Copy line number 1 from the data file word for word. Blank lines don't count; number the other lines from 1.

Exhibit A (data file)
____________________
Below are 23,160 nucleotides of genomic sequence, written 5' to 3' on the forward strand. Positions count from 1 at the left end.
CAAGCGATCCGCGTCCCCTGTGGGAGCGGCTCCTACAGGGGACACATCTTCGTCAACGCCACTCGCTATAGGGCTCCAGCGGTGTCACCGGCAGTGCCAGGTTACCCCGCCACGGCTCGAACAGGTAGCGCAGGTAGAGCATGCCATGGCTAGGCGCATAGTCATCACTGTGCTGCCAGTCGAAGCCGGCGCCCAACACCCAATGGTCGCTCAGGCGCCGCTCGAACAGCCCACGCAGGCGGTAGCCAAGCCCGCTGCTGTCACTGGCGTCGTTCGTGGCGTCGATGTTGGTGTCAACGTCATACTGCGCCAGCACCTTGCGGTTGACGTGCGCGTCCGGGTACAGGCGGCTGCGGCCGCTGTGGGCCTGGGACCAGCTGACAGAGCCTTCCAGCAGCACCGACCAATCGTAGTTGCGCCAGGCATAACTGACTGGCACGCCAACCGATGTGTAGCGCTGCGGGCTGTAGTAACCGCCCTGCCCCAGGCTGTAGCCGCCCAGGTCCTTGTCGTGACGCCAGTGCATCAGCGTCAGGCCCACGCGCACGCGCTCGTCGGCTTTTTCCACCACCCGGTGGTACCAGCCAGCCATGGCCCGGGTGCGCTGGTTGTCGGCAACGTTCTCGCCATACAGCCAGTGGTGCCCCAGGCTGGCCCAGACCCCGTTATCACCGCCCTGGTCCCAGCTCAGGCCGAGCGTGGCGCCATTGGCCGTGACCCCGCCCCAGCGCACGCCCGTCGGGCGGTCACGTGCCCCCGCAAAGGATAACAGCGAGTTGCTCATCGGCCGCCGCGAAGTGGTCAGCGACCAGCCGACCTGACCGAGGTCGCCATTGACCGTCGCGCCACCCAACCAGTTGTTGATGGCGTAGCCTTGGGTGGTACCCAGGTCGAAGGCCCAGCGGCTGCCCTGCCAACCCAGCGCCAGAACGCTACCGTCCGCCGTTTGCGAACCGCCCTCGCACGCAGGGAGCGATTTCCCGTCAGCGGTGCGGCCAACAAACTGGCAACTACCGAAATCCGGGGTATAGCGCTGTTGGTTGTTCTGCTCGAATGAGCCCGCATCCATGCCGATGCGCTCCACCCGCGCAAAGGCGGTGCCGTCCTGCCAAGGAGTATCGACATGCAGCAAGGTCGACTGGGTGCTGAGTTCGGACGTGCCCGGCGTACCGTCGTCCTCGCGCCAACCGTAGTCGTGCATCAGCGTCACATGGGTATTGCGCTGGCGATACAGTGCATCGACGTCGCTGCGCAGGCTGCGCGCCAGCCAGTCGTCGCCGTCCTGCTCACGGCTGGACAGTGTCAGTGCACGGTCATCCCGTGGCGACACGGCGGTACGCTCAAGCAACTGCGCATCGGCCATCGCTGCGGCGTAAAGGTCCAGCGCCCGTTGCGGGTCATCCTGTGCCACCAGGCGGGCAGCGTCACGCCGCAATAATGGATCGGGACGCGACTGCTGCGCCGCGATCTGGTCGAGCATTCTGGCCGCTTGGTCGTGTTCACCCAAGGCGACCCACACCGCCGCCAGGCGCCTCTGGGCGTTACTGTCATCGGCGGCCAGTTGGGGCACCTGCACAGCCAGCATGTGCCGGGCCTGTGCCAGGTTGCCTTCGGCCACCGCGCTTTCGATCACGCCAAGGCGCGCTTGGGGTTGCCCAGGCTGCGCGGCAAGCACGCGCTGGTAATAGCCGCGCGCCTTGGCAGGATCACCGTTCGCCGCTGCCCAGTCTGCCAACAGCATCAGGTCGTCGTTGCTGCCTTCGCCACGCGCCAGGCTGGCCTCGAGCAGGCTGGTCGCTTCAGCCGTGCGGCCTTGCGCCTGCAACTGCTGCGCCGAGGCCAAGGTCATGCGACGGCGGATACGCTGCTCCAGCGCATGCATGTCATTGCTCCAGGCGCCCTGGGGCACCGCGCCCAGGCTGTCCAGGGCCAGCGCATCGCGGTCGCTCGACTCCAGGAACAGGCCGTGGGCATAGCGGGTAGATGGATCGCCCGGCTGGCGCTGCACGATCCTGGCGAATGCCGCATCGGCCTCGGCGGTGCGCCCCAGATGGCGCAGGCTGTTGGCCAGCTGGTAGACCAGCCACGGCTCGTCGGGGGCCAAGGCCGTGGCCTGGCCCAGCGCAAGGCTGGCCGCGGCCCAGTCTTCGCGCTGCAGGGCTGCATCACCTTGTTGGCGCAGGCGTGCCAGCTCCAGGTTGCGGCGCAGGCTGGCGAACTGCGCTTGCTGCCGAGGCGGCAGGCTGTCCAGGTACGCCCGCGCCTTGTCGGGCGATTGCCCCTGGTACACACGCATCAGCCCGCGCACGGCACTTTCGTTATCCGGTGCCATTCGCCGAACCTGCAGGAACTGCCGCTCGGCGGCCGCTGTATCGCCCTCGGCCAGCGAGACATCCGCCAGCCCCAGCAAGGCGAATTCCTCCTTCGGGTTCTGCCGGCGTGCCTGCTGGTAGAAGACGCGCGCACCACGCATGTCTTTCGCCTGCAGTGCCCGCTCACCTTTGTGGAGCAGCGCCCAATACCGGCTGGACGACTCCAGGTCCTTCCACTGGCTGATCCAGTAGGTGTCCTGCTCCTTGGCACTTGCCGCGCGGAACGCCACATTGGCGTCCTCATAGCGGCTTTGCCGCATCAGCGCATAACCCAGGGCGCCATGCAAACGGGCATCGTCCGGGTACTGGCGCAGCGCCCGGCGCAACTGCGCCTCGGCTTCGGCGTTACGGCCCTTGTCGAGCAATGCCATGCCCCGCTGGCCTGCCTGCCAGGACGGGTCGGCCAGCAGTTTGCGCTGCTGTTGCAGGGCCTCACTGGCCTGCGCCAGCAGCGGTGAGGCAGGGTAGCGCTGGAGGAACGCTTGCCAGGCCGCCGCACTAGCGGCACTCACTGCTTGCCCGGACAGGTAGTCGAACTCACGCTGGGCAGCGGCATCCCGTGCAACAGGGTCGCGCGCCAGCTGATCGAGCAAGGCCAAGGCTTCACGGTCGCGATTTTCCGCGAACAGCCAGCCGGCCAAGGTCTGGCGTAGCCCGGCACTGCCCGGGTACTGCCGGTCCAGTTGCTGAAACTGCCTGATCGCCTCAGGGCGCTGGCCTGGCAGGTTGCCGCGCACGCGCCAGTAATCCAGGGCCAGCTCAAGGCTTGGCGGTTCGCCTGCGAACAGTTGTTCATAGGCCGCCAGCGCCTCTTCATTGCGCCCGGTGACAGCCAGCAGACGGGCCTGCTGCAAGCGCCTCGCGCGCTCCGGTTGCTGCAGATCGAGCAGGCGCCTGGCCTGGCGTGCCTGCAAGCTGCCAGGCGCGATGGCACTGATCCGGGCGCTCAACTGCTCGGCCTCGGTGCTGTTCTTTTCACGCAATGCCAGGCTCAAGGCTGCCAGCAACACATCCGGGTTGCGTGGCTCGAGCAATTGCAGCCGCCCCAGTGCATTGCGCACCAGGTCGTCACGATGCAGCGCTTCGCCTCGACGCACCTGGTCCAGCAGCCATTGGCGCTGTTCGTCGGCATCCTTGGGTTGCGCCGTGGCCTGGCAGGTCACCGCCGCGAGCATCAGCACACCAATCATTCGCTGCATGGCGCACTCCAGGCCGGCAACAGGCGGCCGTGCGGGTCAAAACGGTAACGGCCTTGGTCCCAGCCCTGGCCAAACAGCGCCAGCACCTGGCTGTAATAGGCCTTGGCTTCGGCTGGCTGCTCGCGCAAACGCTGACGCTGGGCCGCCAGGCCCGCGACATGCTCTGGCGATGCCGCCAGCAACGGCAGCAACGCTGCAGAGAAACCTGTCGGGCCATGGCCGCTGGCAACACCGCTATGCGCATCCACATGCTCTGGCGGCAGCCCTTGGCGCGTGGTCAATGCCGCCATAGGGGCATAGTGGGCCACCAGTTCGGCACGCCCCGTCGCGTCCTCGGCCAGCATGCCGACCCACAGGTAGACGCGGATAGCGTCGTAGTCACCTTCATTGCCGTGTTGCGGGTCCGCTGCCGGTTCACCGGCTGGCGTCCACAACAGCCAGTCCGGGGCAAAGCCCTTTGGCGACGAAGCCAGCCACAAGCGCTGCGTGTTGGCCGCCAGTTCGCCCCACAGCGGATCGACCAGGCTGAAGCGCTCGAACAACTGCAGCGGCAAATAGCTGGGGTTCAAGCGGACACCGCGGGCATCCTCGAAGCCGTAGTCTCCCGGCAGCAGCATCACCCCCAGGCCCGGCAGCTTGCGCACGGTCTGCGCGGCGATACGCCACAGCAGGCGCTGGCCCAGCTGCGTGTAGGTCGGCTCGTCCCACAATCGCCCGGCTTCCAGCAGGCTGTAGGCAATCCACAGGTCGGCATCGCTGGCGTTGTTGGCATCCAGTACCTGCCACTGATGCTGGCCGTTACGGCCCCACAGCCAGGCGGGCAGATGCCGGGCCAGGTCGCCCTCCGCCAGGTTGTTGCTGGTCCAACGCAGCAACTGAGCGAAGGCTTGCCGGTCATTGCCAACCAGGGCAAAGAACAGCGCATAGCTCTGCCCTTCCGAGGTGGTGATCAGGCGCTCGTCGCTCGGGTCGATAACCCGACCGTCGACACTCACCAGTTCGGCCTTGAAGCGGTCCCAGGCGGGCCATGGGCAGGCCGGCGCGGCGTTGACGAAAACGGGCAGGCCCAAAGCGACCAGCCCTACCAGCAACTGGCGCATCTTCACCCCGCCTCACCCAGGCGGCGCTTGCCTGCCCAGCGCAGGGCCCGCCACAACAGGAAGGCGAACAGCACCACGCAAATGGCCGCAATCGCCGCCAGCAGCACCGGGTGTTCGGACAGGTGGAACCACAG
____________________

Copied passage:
Below are 23,160 nucleotides of genomic sequence, written 5' to 3' on the forward strand. Positions count from 1 at the left end.